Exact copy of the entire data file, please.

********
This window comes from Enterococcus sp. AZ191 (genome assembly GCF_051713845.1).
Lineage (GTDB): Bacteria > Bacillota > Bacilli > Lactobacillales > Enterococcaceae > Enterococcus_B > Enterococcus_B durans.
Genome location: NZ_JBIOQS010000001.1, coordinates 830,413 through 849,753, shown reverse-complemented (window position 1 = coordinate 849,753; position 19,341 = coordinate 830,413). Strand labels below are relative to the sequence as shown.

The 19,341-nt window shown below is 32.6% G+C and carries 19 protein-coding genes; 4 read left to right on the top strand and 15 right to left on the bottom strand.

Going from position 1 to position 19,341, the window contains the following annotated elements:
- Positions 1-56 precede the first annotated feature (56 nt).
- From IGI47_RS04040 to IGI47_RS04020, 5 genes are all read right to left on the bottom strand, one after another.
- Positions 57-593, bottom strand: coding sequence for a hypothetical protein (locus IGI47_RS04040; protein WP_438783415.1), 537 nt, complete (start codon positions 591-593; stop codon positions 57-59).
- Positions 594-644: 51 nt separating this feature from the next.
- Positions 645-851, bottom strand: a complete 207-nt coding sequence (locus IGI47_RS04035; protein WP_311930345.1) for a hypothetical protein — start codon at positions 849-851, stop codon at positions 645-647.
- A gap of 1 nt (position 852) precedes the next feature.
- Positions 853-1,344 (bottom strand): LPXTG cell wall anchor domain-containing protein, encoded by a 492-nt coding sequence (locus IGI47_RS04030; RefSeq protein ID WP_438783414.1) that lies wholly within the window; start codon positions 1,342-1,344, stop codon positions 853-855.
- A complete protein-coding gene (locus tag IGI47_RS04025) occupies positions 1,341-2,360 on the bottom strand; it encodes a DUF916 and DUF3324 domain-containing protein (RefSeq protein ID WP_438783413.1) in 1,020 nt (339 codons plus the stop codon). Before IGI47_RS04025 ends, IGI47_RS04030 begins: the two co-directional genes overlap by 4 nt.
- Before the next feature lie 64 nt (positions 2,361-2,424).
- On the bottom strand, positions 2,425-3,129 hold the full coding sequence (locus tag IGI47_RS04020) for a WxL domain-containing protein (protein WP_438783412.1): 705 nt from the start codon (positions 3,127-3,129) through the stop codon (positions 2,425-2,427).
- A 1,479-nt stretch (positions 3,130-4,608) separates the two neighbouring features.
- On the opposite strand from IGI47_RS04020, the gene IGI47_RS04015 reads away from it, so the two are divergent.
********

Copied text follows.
This window comes from Enterococcus sp. AZ191 (genome assembly GCF_051713845.1).
Lineage (GTDB): Bacteria > Bacillota > Bacilli > Lactobacillales > Enterococcaceae > Enterococcus_B > Enterococcus_B durans.
Genome location: NZ_JBIOQS010000001.1, coordinates 830,413 through 849,753, shown reverse-complemented (window position 1 = coordinate 849,753; position 19,341 = coordinate 830,413). Strand labels below are relative to the sequence as shown.

The 19,341-nt window shown below is 32.6% G+C and carries 19 protein-coding genes; 4 read left to right on the top strand and 15 right to left on the bottom strand.

Going from position 1 to position 19,341, the window contains the following annotated elements:
- Positions 1-56 precede the first annotated feature (56 nt).
- From IGI47_RS04040 to IGI47_RS04020, 5 genes are all read right to left on the bottom strand, one after another.
- Positions 57-593, bottom strand: coding sequence for a hypothetical protein (locus IGI47_RS04040; protein WP_438783415.1), 537 nt, complete (start codon positions 591-593; stop codon positions 57-59).
- Positions 594-644: 51 nt separating this feature from the next.
- Positions 645-851, bottom strand: a complete 207-nt coding sequence (locus IGI47_RS04035; protein WP_311930345.1) for a hypothetical protein — start codon at positions 849-851, stop codon at positions 645-647.
- A gap of 1 nt (position 852) precedes the next feature.
- Positions 853-1,344 (bottom strand): LPXTG cell wall anchor domain-containing protein, encoded by a 492-nt coding sequence (locus IGI47_RS04030; RefSeq protein ID WP_438783414.1) that lies wholly within the window; start codon positions 1,342-1,344, stop codon positions 853-855.
- A complete protein-coding gene (locus tag IGI47_RS04025) occupies positions 1,341-2,360 on the bottom strand; it encodes a DUF916 and DUF3324 domain-containing protein (RefSeq protein ID WP_438783413.1) in 1,020 nt (339 codons plus the stop codon). Before IGI47_RS04025 ends, IGI47_RS04030 begins: the two co-directional genes overlap by 4 nt.
- Before the next feature lie 64 nt (positions 2,361-2,424).
- On the bottom strand, positions 2,425-3,129 hold the full coding sequence (locus tag IGI47_RS04020) for a WxL domain-containing protein (protein WP_438783412.1): 705 nt from the start codon (positions 3,127-3,129) through the stop codon (positions 2,425-2,427).
- A 1,479-nt stretch (positions 3,130-4,608) separates the two neighbouring features.
- On the opposite strand from IGI47_RS04020, the gene IGI47_RS04015 reads away from it, so the two are divergent.